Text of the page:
[webkit-dev] Increasing the number of cross-platform/port expected results

Robert O'Callahan robert at ocallahan.org
Tue Mar 9 01:19:34 PST 2010

> Mozilla has been using this technique for years. Perhaps we can pick their
> brains for some good tricks. Or, dare I say it, share some tests.
Hi, hope I'm not crashing the party, and sorry I'm late :-). Let me just say
a few things about reftests...

Maciej mentioned that a reftest can assert that <b> and
style="font-weight:bold" are equivalent, but would not catch a bug that
completely disabled font-weight. That is true. However, in our reftest
framework you can also assert that two pages render differently, so you can
test that font-weight:normal renders differently from font-weight:bold,
which would catch a bug like that. If you look in the Mozilla reftests,
there are many tests with 'sanity' in the name ensuring that pages that
should render differently, do.

You could still miss a weird bug like font-weight:bold making the text
italic instead. But in practice, we hardly ever encounter bugs that cause
some reftests to render incorrectly and still all tests pass.

Over time we have learned a number of tricks for writing reftests. Here are
a few:
-- In general we require tests to match pixel-perfectly. It's always
tempting to allow a fudge factor, but tiny differences can indicate
significant bugs.
-- We have nifty SVG filter tricks to help find those tiny differences, e.g.
-- If some pixels of a test are unpredictable or platform-dependent, but not
relevant to the test, you can censor them out by placing an opaque element
over them in the test and reference.
-- In other tests with unpredictable pixel values, e.g. video, we use SVG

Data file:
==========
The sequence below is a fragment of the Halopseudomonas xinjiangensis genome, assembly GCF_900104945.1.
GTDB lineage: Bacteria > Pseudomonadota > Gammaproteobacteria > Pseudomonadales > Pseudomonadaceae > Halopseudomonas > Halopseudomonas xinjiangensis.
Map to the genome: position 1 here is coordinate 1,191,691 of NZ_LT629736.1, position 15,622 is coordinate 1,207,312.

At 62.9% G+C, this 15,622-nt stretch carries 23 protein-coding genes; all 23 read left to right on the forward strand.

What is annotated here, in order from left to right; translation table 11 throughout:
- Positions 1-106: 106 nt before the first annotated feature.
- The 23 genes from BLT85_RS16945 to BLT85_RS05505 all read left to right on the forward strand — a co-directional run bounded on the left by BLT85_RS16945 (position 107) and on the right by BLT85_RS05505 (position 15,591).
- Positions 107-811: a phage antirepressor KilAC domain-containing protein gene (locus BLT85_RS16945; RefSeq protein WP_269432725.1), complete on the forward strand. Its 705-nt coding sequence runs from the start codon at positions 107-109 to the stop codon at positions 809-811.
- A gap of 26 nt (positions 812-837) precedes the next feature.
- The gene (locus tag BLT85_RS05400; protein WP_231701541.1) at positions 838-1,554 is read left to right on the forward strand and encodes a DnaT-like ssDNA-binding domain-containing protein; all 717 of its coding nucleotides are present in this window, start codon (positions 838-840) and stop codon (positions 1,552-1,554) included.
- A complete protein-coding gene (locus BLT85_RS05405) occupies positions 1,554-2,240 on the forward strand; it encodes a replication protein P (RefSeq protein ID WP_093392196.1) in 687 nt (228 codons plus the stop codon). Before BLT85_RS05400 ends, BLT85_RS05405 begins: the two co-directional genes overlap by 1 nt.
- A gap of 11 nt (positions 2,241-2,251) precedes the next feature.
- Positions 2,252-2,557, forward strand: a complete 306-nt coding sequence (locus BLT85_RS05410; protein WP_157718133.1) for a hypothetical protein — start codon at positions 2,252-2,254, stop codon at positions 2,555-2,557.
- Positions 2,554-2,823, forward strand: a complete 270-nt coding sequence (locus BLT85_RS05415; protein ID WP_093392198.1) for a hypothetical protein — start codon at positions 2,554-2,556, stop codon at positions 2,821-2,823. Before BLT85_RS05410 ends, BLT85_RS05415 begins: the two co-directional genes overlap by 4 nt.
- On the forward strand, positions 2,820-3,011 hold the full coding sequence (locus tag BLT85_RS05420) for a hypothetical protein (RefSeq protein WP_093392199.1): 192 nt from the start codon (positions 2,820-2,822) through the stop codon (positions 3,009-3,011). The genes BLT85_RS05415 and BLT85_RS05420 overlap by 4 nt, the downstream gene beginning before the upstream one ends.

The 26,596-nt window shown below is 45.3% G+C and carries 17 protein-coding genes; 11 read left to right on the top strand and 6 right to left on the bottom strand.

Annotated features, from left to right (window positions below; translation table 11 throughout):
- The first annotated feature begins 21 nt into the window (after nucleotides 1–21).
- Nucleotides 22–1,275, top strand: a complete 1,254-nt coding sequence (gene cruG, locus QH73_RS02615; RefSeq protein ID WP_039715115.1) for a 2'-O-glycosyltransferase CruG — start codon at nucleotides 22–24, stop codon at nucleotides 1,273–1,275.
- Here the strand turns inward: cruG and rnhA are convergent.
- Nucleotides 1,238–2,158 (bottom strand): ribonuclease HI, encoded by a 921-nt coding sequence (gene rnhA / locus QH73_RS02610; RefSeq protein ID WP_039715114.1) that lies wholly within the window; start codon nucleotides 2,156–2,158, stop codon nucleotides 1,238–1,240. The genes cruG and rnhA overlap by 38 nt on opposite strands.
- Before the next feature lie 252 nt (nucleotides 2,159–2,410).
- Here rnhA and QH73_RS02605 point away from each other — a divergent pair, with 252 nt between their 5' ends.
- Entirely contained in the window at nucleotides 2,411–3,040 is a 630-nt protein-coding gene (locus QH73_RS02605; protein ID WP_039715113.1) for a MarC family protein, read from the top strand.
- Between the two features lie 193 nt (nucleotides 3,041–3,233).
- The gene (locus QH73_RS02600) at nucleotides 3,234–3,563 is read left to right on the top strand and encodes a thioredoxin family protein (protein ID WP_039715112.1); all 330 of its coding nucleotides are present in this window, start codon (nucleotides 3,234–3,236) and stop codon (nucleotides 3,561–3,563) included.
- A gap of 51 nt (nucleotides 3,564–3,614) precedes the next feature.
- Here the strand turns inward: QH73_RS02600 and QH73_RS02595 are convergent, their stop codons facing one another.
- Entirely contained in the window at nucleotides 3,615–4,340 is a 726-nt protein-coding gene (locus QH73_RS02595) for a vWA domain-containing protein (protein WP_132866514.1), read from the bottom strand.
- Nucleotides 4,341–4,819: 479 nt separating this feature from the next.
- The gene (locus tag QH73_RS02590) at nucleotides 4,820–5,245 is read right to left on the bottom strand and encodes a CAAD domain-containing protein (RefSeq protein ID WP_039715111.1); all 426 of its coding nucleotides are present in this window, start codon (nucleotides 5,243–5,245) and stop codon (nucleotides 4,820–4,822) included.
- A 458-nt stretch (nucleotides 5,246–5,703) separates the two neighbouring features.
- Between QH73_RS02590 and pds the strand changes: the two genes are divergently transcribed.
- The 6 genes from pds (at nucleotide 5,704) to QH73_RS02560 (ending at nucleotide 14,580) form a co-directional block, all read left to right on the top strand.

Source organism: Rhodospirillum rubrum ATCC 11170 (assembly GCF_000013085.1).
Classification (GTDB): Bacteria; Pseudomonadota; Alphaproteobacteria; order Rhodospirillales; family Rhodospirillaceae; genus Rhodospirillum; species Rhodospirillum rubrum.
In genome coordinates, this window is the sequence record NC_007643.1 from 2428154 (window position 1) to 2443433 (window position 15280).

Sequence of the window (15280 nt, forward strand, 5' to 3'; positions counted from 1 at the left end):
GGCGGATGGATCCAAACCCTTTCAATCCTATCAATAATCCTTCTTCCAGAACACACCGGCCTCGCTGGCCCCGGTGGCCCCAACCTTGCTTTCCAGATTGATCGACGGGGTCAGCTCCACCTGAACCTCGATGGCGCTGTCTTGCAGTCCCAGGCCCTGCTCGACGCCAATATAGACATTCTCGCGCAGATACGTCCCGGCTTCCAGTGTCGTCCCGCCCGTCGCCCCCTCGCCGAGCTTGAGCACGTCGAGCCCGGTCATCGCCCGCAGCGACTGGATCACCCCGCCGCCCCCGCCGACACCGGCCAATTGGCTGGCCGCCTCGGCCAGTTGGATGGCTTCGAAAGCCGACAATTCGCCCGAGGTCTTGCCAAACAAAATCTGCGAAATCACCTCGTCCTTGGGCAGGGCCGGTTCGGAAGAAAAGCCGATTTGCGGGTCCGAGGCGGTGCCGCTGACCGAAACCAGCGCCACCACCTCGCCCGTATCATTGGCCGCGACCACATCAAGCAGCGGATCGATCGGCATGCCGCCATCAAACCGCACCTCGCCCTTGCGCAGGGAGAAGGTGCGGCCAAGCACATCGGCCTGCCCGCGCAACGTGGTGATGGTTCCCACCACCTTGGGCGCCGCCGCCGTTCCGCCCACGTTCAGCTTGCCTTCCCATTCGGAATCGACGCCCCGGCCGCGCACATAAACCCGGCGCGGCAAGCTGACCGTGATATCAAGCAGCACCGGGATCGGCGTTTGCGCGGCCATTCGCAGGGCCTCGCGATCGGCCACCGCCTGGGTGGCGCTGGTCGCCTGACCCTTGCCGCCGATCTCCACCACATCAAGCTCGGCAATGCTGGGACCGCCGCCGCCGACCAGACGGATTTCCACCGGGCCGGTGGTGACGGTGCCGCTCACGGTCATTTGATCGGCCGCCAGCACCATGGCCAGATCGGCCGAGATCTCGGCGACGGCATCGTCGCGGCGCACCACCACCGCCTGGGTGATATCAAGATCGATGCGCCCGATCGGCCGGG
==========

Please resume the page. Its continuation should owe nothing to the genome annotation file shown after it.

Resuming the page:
filters to threshold pixel channel values.
-- The Web usually has More Than One Way To Do It. E.g. for CSS gradients, a
lot of our reference pages use canvas to render a reference gradient.
-- Many Web features have particular cases that are easy to reduce to
reftests even when general cases aren't. For example, box-shadow and
text-shadow with no blur are trivial to test with reftests. You can create
gradients using repeated stops to achieve abrupt transitions and test them
against colored boxes. You could use a similar trick to test patterns in SVG
-- Aggressive subpixel antialiasing is a real pain. For example, wrapping
text in an overflow:hidden container isn't always a no-op even if the
container is sized to its contents. Using sans-serif fonts helps, using CSS
padding helps more.
-- For speed, conciseness and overall expediency, you can often pack many
variations of a test into a single reftest page, and in practice there's no
significant downside to that.

One might argue that although reftests are a good way to test what they
test, they don't provide enough broad functional testing, e.g. to make sure
that blurs "look right". I don't have good data to refute or confirm that.
However, if we want to, we can get an image test just by making the
reference page a PNG ... but I can only see two cases out of over 4000 where
we felt we needed to do that.

Overall, I'm extremely enthusiastic about reftests! As others mentioned,
we'd like to get official CSS and SVG test suites using reftests; they're
the best approach I know of for writing robust automated layout and
rendering tests across platforms and browsers.

"He was pierced for our transgressions, he was crushed for our iniquities;
the punishment that brought us peace was upon him, and by his wounds we are
healed. We all, like sheep, have gone astray, each of us has turned to his
own way; and the LORD has laid on him the iniquity of us all." [Isaiah
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